First, it’s important to remember that brain and mental health are daily practices. Your everyday habits are either hurting or helping your brain. To help my patients remember what to do, I use the mnemonic BRIGHT MINDS.

  • B is for Blood Flow: Boost blood flow to the brain with exercise, supplements such as ginkgo biloba, and foods like beets.
  • R is for Retirement/Aging: Engage in new learning to keep your brain sharp.
  • I is for Inflammation: Reduce inflammation by reducing fast foods and processed foods, increasing dietary omega-3 fatty acids, and taking supplements such as fish oil, probiotics, and curcumins.
  • G is for Genetics: If you have a family history of brain or mental health issues, get screened early.
  • H is for Head Trauma: Protect your head by wearing a helmet when biking, wearing your seatbelt, and avoiding contact sports.
  • T is for Toxins: Limit your exposure to mold, pesticides, toxic cleaning products, alcohol, marijuana, and nicotine.
  • M is for Mental Health: Seek treatment for mental health issues and learn to challenge your automatic negative thoughts (ANTs).
  • I is for Immunity/Infections: Strengthen your immune system by optimizing vitamin D levels and treat any underlying infections.
  • N is for Neurohormone Issues: Test and optimize your hormones.
  • D is for Diabesity: To avoid diabetes and obesity, eat a brain healthy diet—lean protein; low-glycemic, high-fiber complex carbohydrates; lots of colorful vegetables and fruits; low sugar; organic; and adequate water to hydrate your brain.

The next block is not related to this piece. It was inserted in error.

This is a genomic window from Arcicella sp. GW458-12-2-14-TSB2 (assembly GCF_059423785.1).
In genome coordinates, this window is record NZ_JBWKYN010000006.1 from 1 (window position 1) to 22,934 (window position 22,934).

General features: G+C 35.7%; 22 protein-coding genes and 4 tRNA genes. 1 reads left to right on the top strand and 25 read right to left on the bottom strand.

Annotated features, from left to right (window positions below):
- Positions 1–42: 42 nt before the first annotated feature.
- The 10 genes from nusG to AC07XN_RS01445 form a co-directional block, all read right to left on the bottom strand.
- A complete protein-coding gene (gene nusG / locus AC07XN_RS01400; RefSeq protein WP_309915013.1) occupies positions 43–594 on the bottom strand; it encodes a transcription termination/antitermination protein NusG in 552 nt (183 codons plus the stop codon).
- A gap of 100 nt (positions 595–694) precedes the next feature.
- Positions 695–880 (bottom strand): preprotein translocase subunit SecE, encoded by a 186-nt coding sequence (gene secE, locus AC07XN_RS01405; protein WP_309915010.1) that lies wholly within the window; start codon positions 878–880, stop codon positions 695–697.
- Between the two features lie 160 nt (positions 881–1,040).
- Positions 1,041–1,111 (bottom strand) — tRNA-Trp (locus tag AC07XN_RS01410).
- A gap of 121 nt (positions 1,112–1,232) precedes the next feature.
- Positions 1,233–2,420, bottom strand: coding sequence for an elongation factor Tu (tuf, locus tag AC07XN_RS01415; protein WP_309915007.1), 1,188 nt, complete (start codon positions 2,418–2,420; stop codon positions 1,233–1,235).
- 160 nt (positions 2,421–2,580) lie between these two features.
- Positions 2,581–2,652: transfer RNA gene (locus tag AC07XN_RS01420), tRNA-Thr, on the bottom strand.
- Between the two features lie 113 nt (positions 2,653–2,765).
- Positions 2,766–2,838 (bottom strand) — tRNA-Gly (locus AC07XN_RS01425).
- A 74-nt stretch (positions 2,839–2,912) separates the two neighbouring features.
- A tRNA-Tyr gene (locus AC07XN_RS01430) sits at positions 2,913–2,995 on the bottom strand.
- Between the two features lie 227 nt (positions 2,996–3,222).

• S is for Sleep: Aim for 7-8 hours of sleep at night.

Why do you think not all doctors or people online talk about the importance of the brain in everything we do and how we can work with it to solve problems like anxiety, ADHD, OCD, PTSD, depression, bipolar disorders or addictions?

Many psychiatrists cling to the status quo, which involves diagnosing mental health problems by identifying symptom clusters. It’s the same way Abraham Lincoln was diagnosed with depression over 150 years ago. In any scientific revolution—and reframing mental illness as brain health issues is revolutionary—the old guard initially rejects the new paradigm. However, thousands of young psychiatrists and mental health practitioners have been trained in our work, and we’re training more of them all the time. We and others are also publishing landmark research articles with the new paradigm in respected scientific journals.

How do you differentiate between the brain and the mind?

Your brain creates your mind. Think of it as the hardware of your soul. Your brain creates anxiousness and worries, or a sense of calm. It stores traumatic events that continue hurting you years later, or it processes them so you can learn from them. Your brain focuses on important things or on trivial distractions, feels happy or sad, and makes good decisions or bad ones that shape your life.

How Your Thoughts Affect Your Happiness And Well-Being?

I coined the term “automatic negative thoughts” (ANTs) several years ago when I realized that ANTs were infesting the minds of my patients and stealing their happiness. Negative thoughts can ruin your day and ruin your life. Learning to question your thoughts can help you kill the ANTs and develop a more positive mindset. Whenever you have a thought that makes you feel mad, sad, nervous, angry, or out of control, ask yourself, “Is it true?”

What’s the first thing we all should do to heal our mind and body?

You have to learn to love your brain and develop brain envy. When you want a better brain, you will adopt the brain-healthy habits that will make it happen.

After the pandemic of COVID-19 and the quarantine that changed the life for some many people. Have you noticed an uptick or increase in depression and anxiety?